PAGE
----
I ran into two things today that I had never heard of before, both of which I am happy I know about now. The first is a song by John Stewart called “Mother Country,” which was a song forwarded to me by a friend in response to an earlier post. I had never heard of John Stewart, and here was this beautiful and masterful performance that just carried me along for over six minutes. I looked up John Stewart and found out he was a member of the Kingston Trio, and had been performing since I was a baby. How could this be? And then I found out he recorded a song called “Gold” in the ’70s, which I remembered, and which I did not like. And ten years ago, he performed “Mother Country,” and thankfully it was recorded, and now it’s one of my favorite things.

The second thing I ran into was a movie. I had opened up Quora and on a list of questions was this one: “What movie can you watch all the time and never get tired of watching?” I opened it up, expecting the usual answers like “Die Hard,” “Forest Gump,” “True Romance,” “When Harry Met Sally,” etc. Well, one movie came up a couple of times that I had never heard of, an Indian Bollywood movie from 1971 called “Anand.” Here’s a movie that’s been out for forty-five years, and is such a favorite in India that there are people who would love to see it over and over, and yet, it was completely unknown to me. It is the story of a doctor who was dejected in his work, who was tired of death, and tired of poverty leading to death. Then one day, a friend of a friend comes to town who is terminally ill, named Anand. Anand has cancer, and has only three to four months to live. And yet, he is cheerful. He tells the doctor “yes, I am going to die, and you are going to die. Right now, your body is breaking down, getting older and weaker, and you have only forty years to live. What does it matter as long as we are alive now?” It is a remarkable movie. I can see why people want to see it over and over.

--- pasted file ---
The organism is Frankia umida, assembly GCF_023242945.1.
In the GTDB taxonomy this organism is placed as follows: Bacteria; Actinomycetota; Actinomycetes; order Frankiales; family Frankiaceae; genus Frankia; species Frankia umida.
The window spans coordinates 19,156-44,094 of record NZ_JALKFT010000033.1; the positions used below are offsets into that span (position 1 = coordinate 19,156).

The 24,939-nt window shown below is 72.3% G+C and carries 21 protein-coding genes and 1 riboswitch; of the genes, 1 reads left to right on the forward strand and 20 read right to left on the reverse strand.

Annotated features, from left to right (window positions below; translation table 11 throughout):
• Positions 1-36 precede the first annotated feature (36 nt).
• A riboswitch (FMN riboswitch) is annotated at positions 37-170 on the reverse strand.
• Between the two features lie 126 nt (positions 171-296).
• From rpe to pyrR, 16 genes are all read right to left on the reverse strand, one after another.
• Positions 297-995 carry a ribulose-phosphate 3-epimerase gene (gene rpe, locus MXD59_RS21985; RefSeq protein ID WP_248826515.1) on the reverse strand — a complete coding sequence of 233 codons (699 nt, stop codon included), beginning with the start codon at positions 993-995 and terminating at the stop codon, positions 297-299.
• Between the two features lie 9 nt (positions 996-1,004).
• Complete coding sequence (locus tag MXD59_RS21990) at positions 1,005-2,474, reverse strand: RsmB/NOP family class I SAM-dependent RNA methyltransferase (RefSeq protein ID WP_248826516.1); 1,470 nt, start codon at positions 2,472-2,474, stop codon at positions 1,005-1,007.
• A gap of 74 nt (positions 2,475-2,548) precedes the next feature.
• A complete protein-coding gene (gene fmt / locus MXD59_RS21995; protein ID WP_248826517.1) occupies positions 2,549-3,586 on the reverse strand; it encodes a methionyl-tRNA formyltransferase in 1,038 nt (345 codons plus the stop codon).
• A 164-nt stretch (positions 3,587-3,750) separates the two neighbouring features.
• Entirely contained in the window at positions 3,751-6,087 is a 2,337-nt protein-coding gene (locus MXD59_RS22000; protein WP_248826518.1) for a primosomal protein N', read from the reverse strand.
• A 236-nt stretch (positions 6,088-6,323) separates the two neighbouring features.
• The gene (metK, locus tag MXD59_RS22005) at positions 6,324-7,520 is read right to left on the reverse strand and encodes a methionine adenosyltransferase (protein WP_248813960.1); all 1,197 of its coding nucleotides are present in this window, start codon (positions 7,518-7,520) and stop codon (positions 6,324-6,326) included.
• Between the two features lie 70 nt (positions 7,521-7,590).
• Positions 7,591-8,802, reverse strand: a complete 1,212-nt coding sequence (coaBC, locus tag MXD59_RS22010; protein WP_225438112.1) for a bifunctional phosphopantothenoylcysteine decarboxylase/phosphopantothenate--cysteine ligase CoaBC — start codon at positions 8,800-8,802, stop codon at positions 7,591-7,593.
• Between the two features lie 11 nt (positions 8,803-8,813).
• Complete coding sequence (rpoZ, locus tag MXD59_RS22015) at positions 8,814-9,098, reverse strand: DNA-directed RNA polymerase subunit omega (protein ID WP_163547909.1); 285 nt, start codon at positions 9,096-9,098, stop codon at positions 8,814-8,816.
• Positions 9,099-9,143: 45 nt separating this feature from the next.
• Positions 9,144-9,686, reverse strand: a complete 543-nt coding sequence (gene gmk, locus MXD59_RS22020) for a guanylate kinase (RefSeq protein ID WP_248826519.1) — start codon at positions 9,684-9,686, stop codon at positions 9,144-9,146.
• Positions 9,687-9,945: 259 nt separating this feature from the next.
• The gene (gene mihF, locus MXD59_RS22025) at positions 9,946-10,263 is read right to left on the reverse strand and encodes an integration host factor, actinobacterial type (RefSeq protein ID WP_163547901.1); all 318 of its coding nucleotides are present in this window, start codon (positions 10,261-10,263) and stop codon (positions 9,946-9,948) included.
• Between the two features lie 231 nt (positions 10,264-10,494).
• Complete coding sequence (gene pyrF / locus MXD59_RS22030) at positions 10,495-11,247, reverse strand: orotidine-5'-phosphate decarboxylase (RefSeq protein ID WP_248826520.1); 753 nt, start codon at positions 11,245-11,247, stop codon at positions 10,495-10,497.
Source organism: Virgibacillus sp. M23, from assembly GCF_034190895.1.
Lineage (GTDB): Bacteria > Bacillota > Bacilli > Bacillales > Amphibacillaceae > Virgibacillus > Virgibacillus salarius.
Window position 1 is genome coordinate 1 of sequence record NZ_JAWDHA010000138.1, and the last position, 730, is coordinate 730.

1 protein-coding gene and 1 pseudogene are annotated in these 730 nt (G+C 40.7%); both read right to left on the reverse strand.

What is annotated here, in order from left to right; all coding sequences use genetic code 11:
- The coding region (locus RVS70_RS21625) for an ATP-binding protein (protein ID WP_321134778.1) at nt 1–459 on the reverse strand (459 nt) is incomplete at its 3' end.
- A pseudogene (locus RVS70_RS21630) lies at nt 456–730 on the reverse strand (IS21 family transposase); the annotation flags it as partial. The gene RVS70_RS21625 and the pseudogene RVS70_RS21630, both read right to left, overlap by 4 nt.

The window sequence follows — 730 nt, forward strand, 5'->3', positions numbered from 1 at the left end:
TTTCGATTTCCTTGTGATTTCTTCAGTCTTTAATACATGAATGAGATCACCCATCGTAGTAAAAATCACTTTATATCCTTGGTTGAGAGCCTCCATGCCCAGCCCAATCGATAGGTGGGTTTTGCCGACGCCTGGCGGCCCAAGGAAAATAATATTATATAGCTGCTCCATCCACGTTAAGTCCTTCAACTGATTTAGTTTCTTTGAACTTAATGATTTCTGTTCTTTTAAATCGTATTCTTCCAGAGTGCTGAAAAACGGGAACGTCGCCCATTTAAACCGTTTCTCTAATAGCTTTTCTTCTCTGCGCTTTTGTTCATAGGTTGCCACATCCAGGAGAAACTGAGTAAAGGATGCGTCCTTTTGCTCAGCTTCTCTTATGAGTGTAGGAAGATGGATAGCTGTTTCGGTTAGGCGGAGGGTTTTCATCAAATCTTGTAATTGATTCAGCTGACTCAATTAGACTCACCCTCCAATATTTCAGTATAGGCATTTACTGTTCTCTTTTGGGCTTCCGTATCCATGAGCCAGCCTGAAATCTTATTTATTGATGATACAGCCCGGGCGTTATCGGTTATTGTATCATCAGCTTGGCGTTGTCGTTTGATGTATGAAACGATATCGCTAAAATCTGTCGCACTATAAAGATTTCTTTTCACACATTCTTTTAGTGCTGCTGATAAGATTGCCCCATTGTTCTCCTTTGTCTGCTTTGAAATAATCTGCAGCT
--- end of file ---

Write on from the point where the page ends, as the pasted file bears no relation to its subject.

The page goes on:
Two favorite things in one day.